Wire fraud has become a significant concern in the real estate world, causing consumers to lose millions of dollars every year.
Hackers can easily gain access to email accounts through captured passwords. They then search inboxes for messages that deal with real estate transactions, and just like that you’re a victim of wire fraud.
How do they do it? Malware is one of the main ways hackers can infiltrate your personal information. Other ways include social engineering (criminals get information from prospective victims and trick innocent customer service representatives into helping them complete a fraudulent wire) and phishing (victim gets an email from the bank asking for personal or financial information, then clicks on a link that goes to a fake site that collects personal/financial information, or the link installs malware on the computer).
Vishing (voicemal phishing) and SMishing (SMS phishing) are also favorite techniques of hackers. In vishing, the felon calls claiming to be a credit card company, bank, etc. and asks the consumer to confirm personal information on the phone. SMishing, attacks against mobile devices and tablets, is also popular with hackers. They sent an urgent text message with a malicious link or with a call back number. When the victim calls, they’re connected to an Automated Voice Response system that wants personal/financial information.
So, how do you protect yourself from wire fraud? Following are some precautions you should take:
- Build a warning about wire scams into your e-mail signature, or include a disclaimer at the bottom of your emails
- If a wire transfer is taking place with the client or agent, before funds are transferred call them so they know the money is being sent to a legitimate source
- Use strong passwords and change them often (every few months)
- Clients should be made aware of communications practices
- If there is no firewall with the free Wi-Fi, you should never use it
Below are three real life scenarios that illustrate how you can become a victim of wire fraud.
- The closing takes place at 9 a.m. and by 9:45 everything is complete. At 10 a.m. we get an email from what appears to be the seller, using a Yahoo email address (i.e., seller first name, last name, and numerical characters, followed by @yahoo.com). The email requests that we wire the funds, instead of writing a check at closing. We call the seller and verify they did not send the email. Later that afternoon, we get a call from a California area code with someone pretending to be the seller from the 9 a.m. closing. When asked for the property address, he gives the name of the seller and street name, but cannot provide the street number – and suddenly the phone call is disconnected. The next day the perpetrator calls back, says he is sorry that his phone cut us off, and that I need to wire the funds. We ask him to verify the amount of the check, to which he responds that the check got damaged in the washing machine and he did not have that information. We told him we could not release any additional information without verifying that he was the seller. If you just sold a property, how are you not going to know the street number, the amount you got a closing, etc.? At this point it is evident that this is someone pretending to be the seller for the sole purpose of obtaining funds fraudulently. Our underwriter recommended that we contact the FBI. The perpetrator’s phone number and email address did not provide enough information for the FBI to trace, as both could be redirected. They recommended that we try to obtain bank account information, which could be tied to an account holder. In the meantime, the perpetrator has been emailing back every day, and now when he calls the phone number shows up as private. We respond to his email apologizing for not responding sooner, and requesting his bank account information. Within 30 minutes the perpetrator responds with the requested information, and asks that we send him a copy of the wire transfer. We provided the account information to the FBI, who flagged the account for fraud. The FBI felt that the perpetrator had gained access to the account with the intent of transferring the money out of the country.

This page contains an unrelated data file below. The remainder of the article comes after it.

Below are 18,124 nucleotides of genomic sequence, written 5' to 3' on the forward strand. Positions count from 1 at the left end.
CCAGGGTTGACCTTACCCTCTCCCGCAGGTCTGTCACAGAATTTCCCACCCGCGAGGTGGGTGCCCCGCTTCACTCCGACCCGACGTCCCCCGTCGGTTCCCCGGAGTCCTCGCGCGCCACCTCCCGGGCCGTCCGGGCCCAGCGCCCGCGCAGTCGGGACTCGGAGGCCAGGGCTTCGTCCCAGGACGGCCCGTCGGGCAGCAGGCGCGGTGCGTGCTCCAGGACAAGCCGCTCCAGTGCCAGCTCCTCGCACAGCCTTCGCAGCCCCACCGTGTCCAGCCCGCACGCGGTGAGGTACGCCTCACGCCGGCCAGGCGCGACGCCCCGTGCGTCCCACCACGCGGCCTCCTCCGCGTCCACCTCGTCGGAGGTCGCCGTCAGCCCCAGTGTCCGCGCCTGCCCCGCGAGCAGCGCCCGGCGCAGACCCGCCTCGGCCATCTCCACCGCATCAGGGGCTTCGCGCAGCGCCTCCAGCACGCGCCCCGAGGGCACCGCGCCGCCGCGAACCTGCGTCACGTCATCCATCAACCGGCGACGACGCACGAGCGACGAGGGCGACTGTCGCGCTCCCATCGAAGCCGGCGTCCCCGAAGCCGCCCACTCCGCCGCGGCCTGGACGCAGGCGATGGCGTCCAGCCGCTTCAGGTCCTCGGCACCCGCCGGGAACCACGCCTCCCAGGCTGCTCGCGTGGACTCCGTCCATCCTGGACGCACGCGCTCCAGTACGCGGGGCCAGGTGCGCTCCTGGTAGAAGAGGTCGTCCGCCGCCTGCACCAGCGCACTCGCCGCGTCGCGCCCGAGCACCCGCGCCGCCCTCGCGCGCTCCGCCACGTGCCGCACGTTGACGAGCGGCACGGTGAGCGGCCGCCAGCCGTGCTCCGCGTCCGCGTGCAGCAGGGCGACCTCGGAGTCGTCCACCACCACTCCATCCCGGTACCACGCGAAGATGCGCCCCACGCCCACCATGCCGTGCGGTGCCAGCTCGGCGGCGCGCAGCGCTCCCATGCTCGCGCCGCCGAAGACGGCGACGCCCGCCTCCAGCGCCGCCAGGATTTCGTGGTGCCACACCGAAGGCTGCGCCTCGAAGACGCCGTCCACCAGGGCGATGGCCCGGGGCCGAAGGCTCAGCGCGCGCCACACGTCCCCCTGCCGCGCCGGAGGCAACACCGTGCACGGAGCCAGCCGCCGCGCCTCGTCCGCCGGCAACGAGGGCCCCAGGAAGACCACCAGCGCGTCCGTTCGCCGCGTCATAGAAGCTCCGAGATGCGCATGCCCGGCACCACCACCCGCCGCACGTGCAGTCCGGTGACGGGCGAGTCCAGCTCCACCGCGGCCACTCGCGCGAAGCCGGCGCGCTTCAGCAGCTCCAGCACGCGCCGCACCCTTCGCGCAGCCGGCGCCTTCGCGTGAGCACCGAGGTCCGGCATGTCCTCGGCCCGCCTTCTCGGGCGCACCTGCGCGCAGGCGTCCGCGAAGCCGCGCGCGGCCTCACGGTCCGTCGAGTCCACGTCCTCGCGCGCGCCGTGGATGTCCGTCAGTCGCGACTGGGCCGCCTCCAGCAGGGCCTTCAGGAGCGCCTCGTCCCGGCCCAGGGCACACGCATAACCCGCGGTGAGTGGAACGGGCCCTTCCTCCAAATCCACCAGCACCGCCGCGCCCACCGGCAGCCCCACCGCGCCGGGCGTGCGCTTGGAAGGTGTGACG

- The buyer is at the closing and receives an email from what appears to be someone with the lender. The email says that instead of bringing a cashier’s check to the closing, they prefer that the funds be wired. They also attach a copy of the wire instructions. The loan officer is at the closing and he quickly figures out that the email is not from the lender and that it is, in fact, someone impersonating the lender in order to access wired funds.
- In some states where there are split closings, a title company will represent the buyer and another title company will represent the seller. The title company for the buyer receives an email that looks like it is coming from the other title company. The email says they’re sorry that they sent the wrong wire instructions and asks that once it’s closed to used the attached wire instructions to send the seller the funds. The email is fashioned in such a way that it looks identical to emails that they had already received from the other title company.
Have we gotten your attention yet? We sure hope so. For more informative reading, check out this link for Top 10 Tips to Avoid Cybercrime Losses: